This is one of the first experiments I do with my fourth grade class, with the intention of having them practice science skills instead of learning a chemistry concept. (Although an introduction to the term "cohesion" doesn't hurt, does it?) This investigation asks pairs of students to see how many drops of water they can fit on various coins.
This is a four-page student packet. It guides students to make predictions, conduct a simple investigation, and answer questions based on their observations. They also have to think about why it's important to make repeated trials, handle materials appropriately, and be careful in their methods.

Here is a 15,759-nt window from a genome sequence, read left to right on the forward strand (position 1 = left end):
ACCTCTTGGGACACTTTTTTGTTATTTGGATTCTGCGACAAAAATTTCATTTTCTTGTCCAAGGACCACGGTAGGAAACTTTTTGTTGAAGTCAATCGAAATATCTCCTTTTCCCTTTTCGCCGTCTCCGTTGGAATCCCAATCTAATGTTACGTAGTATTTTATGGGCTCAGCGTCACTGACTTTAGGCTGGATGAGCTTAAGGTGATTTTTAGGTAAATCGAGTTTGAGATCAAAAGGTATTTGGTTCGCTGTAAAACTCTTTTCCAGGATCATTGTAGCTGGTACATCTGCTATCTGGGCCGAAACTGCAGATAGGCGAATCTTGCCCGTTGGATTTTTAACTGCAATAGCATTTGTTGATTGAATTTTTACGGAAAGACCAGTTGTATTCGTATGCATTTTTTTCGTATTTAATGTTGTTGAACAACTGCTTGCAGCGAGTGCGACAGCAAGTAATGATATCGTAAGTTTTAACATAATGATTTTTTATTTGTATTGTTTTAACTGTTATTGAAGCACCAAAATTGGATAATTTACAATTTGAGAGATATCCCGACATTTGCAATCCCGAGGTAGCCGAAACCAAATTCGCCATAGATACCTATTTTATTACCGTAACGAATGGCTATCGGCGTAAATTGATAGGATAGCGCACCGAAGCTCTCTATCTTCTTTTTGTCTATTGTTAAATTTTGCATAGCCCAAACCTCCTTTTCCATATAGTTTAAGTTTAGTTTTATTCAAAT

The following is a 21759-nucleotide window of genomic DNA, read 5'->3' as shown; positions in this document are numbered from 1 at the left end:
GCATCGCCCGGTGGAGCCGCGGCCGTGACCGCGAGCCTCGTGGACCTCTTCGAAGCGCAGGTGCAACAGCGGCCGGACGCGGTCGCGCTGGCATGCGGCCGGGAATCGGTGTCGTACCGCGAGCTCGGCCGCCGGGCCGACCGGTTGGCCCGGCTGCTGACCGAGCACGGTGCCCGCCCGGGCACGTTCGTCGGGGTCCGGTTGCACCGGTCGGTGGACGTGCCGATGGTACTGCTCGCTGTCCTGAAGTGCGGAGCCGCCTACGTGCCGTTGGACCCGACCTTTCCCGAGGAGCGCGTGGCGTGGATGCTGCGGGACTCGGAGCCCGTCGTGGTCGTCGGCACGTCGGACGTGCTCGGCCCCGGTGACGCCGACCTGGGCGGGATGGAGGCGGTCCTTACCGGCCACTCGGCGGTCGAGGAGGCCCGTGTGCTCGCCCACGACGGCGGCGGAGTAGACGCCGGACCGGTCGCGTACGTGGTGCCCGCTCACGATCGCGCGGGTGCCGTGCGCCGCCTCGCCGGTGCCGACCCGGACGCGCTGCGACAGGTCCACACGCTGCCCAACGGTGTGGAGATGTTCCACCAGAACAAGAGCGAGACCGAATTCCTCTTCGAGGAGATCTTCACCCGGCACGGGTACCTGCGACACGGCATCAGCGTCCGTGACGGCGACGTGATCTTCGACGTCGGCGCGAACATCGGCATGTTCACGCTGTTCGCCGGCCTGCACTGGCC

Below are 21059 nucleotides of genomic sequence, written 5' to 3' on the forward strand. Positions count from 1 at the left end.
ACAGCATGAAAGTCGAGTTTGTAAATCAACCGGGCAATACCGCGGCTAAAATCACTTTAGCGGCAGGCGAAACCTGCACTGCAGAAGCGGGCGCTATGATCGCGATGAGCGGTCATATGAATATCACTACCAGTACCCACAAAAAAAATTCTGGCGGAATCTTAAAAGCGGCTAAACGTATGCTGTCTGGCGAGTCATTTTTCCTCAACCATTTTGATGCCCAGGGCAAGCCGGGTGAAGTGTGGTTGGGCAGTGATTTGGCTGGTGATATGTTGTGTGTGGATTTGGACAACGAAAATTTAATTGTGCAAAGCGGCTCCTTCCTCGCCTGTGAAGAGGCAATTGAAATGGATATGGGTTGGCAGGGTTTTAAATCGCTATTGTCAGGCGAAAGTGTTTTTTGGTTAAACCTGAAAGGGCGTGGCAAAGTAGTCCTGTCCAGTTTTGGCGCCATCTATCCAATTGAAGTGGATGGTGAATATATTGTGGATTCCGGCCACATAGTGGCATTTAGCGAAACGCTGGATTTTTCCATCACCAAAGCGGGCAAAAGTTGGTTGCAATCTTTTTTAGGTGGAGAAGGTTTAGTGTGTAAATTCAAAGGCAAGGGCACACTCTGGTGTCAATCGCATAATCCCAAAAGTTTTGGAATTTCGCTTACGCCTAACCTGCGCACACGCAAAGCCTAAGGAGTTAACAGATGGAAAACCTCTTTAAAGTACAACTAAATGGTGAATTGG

I did this experiment with the students over two 45-minute science sessions. We spent the first session reading the packet, clearing up misconceptions, and I demonstrated how to put water droplets on the coins to add as many as possible. Most student pairs were able to complete the experiment during the next day's session.
In order to complete this investigation, each student pair will need a cup of water, a pipet, a penny, a nickle, a dime, a quarter, and a half-dollar. (Make sure you have plenty of paper towels as well!) I used the plastic coins that came with my school's math manipulatives kit, but real coins would work as well. (One of my students even wanted to compare a real quarter to the plastic quarter, just to see which one would hold more water!)
Thanks for looking! I hope you find this useful.